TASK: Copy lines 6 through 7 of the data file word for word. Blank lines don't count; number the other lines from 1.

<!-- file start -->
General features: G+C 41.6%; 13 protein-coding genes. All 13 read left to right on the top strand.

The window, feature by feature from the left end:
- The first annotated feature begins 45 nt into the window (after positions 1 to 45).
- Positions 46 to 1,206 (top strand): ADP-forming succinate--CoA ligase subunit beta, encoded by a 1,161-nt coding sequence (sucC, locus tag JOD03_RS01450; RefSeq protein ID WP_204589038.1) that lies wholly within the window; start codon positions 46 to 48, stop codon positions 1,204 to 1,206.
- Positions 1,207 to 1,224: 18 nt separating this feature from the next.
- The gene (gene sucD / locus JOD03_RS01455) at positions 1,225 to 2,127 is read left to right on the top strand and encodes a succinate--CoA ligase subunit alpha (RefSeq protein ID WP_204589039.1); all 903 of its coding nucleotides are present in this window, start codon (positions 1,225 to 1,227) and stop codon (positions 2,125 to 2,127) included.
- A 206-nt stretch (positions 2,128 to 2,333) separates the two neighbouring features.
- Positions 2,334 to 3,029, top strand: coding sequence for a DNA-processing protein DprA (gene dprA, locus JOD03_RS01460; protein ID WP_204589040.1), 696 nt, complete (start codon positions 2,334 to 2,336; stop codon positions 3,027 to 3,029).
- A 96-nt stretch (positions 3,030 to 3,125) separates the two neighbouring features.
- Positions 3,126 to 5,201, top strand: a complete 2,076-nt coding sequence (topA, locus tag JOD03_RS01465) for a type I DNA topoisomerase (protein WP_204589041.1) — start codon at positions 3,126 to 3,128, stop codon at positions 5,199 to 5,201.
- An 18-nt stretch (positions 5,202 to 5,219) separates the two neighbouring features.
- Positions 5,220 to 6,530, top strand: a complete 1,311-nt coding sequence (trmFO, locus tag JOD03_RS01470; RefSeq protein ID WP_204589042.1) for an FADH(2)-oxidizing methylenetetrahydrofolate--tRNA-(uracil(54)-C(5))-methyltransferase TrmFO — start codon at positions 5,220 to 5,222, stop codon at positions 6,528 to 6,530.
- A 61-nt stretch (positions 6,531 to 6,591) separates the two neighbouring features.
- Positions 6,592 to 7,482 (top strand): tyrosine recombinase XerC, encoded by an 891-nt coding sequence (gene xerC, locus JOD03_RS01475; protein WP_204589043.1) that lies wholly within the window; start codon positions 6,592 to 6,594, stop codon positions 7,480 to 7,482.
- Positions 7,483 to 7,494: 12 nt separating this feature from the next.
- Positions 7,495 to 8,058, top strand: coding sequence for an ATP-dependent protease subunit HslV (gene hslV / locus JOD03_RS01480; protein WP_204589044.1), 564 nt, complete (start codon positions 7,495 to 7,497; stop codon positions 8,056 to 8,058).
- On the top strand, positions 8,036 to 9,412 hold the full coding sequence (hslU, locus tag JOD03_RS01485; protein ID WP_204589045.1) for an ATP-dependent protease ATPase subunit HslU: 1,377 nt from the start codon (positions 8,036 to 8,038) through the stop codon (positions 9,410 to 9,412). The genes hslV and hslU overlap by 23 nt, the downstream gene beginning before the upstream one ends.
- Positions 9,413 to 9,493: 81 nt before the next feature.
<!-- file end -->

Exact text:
- The gene (gene sucD / locus JOD03_RS01455) at positions 1,225 to 2,127 is read left to right on the top strand and encodes a succinate--CoA ligase subunit alpha (RefSeq protein ID WP_204589039.1); all 903 of its coding nucleotides are present in this window, start codon (positions 1,225 to 1,227) and stop codon (positions 2,125 to 2,127) included.
- A 206-nt stretch (positions 2,128 to 2,333) separates the two neighbouring features.